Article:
Cape Breton, day 2: Hiking through the Highlands National Park

I visited Cape Breton on a blogging trip from October 11th to 13th for Extreme Group and Destination Cape Breton. They gave me a couple ideas of what to see and full editorial control – so what you’ll read here is no-holds-barred travel blogging fun.

I got up after a long night of music and scenic drives to a bright new day at the Bras d’Or Lakes Inn. The Inn is known for its great food, and a breakfast buffet ($10 when you book the room) gave me a final chance to enjoy the warm dining room and the great view.

Today, I decided it was time to do some hiking. I would go up the west side of the Cabot Trail to the beginning of the Cape Breton Highlands National Park, where a three-hour guided hike was launching from the interpretive centre just north of Cheticamp. The trails are about 9 km long, they go up 265m of mountain, and wind through three distinct forest types. The cost? Free. Check out the video below for trees, streams, and friendly Texans:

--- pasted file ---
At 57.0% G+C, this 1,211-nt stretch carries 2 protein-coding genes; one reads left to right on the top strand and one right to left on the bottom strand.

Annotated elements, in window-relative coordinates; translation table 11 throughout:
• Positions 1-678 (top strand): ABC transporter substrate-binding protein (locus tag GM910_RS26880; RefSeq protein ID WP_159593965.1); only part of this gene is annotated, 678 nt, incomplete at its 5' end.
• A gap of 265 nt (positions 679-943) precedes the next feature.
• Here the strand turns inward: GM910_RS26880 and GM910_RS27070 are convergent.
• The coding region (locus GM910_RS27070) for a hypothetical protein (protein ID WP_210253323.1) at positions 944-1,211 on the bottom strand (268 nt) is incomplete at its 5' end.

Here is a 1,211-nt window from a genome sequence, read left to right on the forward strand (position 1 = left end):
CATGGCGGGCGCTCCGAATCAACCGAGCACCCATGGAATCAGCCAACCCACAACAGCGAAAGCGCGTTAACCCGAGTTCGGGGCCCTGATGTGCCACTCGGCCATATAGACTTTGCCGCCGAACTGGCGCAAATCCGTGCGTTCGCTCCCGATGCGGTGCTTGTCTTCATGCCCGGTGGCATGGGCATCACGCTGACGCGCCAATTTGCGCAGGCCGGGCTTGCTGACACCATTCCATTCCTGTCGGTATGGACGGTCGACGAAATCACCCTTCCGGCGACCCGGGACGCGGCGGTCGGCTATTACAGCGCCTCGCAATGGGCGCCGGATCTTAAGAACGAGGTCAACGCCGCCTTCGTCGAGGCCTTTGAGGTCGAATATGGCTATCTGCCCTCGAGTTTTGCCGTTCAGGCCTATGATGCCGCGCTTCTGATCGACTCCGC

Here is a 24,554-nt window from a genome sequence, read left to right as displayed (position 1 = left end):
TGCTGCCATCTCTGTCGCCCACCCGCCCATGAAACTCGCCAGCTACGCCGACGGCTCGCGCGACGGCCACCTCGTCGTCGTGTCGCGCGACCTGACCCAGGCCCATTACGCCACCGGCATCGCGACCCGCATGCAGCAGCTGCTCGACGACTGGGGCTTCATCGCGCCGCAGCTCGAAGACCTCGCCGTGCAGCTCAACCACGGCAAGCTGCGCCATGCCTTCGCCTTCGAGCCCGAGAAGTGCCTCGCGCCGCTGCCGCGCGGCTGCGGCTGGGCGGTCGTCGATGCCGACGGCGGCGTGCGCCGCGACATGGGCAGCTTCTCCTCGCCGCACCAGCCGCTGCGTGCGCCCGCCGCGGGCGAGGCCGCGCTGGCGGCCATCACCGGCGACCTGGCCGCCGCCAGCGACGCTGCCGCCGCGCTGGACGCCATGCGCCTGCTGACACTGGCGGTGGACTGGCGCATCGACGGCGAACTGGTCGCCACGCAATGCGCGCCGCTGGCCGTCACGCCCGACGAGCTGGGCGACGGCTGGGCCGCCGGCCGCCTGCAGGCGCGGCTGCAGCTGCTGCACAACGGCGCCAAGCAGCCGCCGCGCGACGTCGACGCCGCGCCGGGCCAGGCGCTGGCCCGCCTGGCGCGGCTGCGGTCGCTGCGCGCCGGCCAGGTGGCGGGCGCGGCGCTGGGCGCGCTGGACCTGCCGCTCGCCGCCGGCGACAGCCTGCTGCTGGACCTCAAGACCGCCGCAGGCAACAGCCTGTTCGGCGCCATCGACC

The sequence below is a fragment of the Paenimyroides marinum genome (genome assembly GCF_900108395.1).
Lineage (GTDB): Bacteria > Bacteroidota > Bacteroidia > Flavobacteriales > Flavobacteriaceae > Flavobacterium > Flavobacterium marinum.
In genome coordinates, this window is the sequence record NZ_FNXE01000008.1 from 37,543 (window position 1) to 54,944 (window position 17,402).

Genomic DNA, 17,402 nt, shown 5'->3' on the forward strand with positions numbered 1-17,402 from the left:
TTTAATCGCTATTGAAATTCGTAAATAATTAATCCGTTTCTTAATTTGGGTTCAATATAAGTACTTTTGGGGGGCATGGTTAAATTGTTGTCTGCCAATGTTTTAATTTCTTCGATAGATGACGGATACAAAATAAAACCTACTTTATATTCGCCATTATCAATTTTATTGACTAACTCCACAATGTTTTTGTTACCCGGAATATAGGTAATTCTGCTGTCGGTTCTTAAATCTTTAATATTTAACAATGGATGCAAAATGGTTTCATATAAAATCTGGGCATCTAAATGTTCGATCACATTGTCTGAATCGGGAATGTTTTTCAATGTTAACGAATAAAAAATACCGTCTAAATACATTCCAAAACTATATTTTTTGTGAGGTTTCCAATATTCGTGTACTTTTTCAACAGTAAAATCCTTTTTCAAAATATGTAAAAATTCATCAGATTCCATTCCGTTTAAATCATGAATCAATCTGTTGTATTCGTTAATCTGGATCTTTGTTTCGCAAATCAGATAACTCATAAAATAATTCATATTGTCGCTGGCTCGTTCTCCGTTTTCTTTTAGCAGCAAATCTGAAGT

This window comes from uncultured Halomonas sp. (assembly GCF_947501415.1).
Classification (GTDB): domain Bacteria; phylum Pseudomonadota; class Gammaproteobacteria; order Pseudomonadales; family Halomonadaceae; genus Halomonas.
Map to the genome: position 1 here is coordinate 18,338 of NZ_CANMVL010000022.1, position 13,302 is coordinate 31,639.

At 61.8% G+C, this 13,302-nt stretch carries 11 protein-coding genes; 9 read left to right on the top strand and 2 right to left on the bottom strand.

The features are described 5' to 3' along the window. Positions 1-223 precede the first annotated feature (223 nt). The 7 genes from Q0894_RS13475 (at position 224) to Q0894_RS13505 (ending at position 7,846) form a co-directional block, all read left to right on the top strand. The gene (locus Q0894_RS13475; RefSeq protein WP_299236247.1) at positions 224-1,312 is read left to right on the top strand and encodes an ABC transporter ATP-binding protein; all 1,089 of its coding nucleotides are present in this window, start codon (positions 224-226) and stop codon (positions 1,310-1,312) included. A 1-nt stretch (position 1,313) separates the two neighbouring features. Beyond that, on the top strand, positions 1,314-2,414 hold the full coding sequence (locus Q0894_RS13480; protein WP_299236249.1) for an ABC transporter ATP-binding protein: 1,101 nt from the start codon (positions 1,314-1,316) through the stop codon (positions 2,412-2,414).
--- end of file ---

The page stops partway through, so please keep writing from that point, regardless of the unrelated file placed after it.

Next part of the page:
Q: What is another way of saying that the hike had tired me out?
A: I was ready for lunch, so I went to the Red Shoe Pub. It’s owned by a couple Rankin sisters, so you can bet on hearing some of the family’s famous Cape Breton musical talent if you make the trip. I showed up in mid-afternoon with a fantastic appetite, which sort of off-set the lack of music. The place was still packed, and the beer tap list featured Garrison and Propeller standards and seasonals. I had the Garrison Oktoberfest Brau, thinking that it would pair nicely with my absolutely amazing fish and chips. It turns out I was wrong: the crisp fish batter’s seasoning was a fresh citrus and pepper combo that made the heavy mouthfeel of the Brau completely out of place. Pro tip for next time: the Garrison Hopyard pale ale would do this haddock justice – and with food like this, there will definitely be a next time.

I had a couple hours before I would meet the rest of the Extreme Group’s contingent for supper and a tour of the Glen Breton distillery, but thanks to incredibly bad cell phone reception, the minor task of updating my social networks and booking a hotel for the night became a major side project. The problem: my Fido/Rogers phone would not work northwest of the 105.  I found an unprotected wi-fi network, thinking I could do some planning and calling from Skype, but the signal was too weak. I resolved to drive back towards where I last had reception to fire off a tweet or two, and by the time I was finished, it was time to learn about whiskey. That, though, is for another post – check back tomorrow!